by Samuel Beckett
First, let us just note that the entire genre of tragicomedy might best be summed up by Nell's line early in the play: "Nothing is funnier than unhappiness… Yes, yes, it's the most comical thing in the world" (1.194-196). The line contains the exact mixture of the morose and the comic that makes up the genre without quite explaining why unhappiness can be funny.
Now, the play is undoubtedly and undeniably a tragedy. There's no getting around it. It takes place after the end of the world. Everyone is dead except for four characters that are incredibly cruel to each other. There is, in fact, very little hope in the play. Beckett has imagined a situation in which things are already as bad as they can possibly get. What is more, the play ends on an ambiguous note. It's not even a decided tragedy. If Clov leaves Hamm, then Hamm and Nagg will die. And Clov will, too, out on his own. If Clov stays, then he simply continues to give in to the master who treats him so poorly. He simply prolongs their deaths a little longer.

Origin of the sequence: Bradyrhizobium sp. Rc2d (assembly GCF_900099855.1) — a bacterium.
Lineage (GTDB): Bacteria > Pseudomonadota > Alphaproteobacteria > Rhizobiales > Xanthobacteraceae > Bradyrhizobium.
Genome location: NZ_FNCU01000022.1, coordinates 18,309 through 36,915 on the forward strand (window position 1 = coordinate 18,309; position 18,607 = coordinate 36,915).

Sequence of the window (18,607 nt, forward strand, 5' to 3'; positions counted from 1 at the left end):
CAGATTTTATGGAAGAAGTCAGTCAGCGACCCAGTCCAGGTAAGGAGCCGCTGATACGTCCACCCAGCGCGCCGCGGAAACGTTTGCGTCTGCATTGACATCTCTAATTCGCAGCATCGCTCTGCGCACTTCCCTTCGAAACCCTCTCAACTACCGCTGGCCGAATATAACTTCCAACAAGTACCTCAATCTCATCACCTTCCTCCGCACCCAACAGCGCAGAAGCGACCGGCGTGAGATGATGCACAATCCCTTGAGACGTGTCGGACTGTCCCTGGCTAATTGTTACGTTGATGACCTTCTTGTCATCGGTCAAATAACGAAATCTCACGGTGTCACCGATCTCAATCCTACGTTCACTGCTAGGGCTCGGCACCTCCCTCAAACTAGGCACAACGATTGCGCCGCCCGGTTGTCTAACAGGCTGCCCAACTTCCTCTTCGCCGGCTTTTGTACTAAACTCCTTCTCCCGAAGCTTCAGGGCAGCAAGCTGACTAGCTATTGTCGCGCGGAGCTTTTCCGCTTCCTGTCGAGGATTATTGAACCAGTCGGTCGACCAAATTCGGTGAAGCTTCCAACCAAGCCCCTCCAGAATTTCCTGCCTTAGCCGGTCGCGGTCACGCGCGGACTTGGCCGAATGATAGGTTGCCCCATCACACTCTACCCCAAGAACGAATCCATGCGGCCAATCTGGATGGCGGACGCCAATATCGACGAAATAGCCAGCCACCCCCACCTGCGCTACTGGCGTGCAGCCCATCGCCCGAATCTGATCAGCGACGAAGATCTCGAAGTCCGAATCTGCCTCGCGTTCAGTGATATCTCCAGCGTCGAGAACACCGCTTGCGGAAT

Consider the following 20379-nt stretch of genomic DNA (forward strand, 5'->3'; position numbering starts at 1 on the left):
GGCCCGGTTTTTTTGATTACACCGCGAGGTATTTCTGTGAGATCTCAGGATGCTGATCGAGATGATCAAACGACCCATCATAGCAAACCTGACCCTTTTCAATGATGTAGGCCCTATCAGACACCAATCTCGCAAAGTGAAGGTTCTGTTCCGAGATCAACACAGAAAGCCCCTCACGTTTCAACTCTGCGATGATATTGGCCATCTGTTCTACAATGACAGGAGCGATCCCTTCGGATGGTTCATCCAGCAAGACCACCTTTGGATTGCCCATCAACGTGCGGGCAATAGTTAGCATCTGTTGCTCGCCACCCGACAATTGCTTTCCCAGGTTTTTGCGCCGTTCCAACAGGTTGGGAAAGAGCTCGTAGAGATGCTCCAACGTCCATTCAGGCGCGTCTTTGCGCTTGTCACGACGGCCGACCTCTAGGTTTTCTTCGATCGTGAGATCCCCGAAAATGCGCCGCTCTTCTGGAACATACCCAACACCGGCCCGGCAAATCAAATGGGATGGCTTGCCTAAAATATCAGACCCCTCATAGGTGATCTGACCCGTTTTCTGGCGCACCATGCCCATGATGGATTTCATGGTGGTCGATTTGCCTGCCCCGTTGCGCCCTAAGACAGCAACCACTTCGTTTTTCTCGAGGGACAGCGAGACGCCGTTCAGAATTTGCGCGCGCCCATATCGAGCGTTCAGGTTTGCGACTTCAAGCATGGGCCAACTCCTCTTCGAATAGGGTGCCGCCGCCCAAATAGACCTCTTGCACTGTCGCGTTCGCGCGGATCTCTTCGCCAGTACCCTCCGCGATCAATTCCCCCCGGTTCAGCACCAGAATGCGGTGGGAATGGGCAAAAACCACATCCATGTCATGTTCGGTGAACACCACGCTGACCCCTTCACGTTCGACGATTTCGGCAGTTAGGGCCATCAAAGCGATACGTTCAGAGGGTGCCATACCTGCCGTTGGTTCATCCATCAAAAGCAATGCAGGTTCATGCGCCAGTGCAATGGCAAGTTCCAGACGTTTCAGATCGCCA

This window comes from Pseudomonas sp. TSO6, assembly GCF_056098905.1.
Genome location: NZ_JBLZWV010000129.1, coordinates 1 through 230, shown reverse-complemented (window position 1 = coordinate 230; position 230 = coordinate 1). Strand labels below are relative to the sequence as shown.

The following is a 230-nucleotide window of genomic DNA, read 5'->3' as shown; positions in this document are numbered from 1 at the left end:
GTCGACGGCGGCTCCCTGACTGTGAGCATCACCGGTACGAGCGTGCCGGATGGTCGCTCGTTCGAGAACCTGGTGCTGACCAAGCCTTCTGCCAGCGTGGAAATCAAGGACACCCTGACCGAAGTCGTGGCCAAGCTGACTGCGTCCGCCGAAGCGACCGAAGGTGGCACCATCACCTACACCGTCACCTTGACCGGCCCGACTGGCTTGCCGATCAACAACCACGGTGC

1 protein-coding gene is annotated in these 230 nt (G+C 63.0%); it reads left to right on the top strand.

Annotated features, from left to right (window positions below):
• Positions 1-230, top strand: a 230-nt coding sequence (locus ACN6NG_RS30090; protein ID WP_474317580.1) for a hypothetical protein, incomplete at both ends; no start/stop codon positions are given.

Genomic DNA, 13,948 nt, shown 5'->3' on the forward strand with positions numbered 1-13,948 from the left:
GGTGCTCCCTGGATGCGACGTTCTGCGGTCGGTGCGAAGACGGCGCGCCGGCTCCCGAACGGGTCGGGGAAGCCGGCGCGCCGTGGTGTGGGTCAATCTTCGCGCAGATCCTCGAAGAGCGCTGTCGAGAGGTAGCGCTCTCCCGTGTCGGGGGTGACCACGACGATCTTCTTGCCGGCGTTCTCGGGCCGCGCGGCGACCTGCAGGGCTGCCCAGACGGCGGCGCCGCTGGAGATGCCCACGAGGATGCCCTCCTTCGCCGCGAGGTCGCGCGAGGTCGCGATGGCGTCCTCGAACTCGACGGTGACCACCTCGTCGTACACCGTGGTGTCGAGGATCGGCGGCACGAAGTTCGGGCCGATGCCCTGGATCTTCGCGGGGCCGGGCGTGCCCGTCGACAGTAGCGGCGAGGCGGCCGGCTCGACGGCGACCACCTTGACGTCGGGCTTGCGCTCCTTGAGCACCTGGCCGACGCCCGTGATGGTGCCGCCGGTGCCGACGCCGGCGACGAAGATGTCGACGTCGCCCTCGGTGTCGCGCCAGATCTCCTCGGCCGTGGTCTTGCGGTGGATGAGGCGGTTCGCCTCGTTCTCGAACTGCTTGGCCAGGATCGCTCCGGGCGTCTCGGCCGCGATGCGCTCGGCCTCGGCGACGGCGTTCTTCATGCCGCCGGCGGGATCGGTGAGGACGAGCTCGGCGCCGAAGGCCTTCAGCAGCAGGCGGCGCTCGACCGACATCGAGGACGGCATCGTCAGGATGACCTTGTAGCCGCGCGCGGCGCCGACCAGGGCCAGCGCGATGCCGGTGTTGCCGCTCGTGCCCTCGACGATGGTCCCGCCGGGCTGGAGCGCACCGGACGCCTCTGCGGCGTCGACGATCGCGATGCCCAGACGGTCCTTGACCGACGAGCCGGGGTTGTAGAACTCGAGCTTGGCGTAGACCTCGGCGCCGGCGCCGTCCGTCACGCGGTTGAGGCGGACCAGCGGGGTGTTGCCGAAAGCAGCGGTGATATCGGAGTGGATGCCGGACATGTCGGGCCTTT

And yet… Like Waiting for Godot before it, the play is tremendously funny. The characters never cease to search for ways to infuse their situations with humor. The comedy keeps the play from being so depressing as to be unwatchable. What's more, though, when we laugh with the characters, we are also relating to them, even in their extreme, exaggerated circumstances. Laughter is a way of drawing us, the audience, into the tragedy, forcing us to sympathize with these characters rather than just pitying them from a distance.